What CEOs Should Learn from Target’s CEO Resignation

While most CEOs acknowledge information security is a top priority, it is often addressed ad-hoc after a data breach occurs (i.e., the car engine has seized). The Target incident changes that paradigm, suggesting a more proactive and methodical approach involving an Information Security Management System (ISMS) built on ISO 27001-2 standards. Companies have standard processes for accounting, procurement and HR; why not have an information security system?

The U.S. Department of Homeland Security urges CEOs to ask the following questions:

  • How is our executive leadership informed about the current level and business impact of cyber risks to our company?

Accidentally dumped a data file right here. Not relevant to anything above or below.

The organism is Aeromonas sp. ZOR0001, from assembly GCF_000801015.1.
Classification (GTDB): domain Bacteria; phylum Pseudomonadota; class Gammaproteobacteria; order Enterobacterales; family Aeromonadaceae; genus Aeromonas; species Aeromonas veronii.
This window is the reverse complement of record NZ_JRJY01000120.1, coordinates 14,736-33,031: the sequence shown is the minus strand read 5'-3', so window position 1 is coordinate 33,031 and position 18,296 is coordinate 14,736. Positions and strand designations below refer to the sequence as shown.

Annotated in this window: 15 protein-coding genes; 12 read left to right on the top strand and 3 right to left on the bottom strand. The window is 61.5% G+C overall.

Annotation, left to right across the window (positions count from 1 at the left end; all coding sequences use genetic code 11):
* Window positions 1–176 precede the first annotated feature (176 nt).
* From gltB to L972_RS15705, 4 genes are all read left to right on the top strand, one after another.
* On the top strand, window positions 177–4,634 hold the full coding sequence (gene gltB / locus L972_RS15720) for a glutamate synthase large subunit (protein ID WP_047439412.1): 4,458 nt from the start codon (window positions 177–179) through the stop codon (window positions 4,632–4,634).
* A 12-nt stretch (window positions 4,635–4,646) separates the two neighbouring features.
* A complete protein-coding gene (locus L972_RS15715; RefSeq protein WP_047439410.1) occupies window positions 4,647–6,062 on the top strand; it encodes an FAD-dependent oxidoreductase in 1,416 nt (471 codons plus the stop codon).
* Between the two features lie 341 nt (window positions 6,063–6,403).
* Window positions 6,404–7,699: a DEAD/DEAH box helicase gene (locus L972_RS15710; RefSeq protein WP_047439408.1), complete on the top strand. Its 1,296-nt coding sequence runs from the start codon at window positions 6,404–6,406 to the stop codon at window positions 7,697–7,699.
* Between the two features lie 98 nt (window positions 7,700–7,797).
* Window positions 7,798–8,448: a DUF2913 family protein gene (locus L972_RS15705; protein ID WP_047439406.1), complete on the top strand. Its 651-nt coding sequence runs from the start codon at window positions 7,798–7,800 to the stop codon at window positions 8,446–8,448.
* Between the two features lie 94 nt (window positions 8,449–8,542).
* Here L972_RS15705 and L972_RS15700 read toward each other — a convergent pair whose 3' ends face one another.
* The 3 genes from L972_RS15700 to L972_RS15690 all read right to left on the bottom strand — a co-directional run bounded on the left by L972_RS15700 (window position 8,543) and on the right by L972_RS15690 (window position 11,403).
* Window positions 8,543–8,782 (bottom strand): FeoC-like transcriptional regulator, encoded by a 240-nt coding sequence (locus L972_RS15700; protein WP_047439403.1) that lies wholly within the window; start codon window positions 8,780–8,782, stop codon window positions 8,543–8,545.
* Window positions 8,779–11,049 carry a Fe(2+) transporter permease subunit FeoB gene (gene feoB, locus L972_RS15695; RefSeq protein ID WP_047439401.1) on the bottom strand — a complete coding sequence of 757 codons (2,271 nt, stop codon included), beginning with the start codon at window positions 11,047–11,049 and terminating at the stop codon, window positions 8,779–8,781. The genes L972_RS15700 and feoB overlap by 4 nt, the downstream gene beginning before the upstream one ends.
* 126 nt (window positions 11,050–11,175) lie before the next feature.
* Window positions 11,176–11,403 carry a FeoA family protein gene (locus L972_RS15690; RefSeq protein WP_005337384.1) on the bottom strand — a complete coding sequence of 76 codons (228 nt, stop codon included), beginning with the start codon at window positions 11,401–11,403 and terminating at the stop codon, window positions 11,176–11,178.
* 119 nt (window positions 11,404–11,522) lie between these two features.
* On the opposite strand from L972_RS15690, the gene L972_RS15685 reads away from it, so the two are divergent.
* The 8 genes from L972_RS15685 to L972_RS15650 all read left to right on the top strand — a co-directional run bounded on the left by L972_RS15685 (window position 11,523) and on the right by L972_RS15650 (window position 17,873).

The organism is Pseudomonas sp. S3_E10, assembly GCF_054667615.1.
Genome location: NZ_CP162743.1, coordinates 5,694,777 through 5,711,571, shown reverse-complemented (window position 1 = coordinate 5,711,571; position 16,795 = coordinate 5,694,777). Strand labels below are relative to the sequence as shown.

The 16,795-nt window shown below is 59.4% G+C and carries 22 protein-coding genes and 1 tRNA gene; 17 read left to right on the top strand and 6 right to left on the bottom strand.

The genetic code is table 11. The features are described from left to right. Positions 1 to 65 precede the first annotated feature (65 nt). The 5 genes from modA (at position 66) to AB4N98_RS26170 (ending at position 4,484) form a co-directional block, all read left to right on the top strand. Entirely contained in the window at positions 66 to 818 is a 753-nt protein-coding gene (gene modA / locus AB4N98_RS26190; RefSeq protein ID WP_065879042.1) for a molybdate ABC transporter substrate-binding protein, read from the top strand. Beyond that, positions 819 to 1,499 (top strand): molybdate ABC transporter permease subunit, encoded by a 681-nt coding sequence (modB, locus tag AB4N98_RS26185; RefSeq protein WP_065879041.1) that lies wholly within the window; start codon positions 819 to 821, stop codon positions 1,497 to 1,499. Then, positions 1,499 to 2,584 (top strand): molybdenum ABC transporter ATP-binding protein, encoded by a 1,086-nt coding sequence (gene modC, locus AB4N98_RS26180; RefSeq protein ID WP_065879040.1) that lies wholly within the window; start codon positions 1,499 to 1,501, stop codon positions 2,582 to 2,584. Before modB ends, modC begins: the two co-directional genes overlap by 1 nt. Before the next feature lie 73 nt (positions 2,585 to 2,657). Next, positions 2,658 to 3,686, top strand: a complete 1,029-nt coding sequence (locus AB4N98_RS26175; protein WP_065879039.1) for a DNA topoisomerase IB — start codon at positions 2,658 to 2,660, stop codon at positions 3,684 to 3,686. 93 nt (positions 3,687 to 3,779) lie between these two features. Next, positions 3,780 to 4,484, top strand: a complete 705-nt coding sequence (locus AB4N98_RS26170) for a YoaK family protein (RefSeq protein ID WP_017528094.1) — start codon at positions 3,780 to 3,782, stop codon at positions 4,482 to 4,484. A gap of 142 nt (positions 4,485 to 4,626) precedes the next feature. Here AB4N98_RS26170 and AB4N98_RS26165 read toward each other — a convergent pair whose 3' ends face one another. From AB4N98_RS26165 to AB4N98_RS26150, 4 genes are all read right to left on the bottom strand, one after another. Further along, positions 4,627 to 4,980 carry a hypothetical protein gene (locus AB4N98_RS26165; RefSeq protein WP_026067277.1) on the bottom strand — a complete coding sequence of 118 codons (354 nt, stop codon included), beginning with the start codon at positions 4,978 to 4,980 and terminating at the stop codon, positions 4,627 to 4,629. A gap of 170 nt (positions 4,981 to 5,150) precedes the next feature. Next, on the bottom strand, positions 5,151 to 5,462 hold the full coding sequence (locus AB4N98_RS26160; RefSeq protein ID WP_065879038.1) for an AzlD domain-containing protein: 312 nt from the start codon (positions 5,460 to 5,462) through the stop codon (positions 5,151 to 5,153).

• What is our plan to address these risks?
  • How does our program apply industry standards and best practices?
  • How many and what types of cyber incidents do we detect in a normal week?
  • What is the threshold for notifying our executive leadership?
  • How comprehensive is our cyber-incident response plan? How often is it tested?

With an ISMS tailored to your company (one size does not fit all), you will be alerted to security breaches having high impact to your company. You get the red light warning that something bad is about to happen and you can take proactive action with and through your security team. Properly constructed, the alerts cannot be masked or ignored. It’s a dangerous world out there. Take the first step. Find out what security framework you have, compare it to your industry best practice and develop a plan for improvement. Your shareholders, partners and employees will be reassured; and most important, you will have taken an important step to protect your company’s assets from security risks.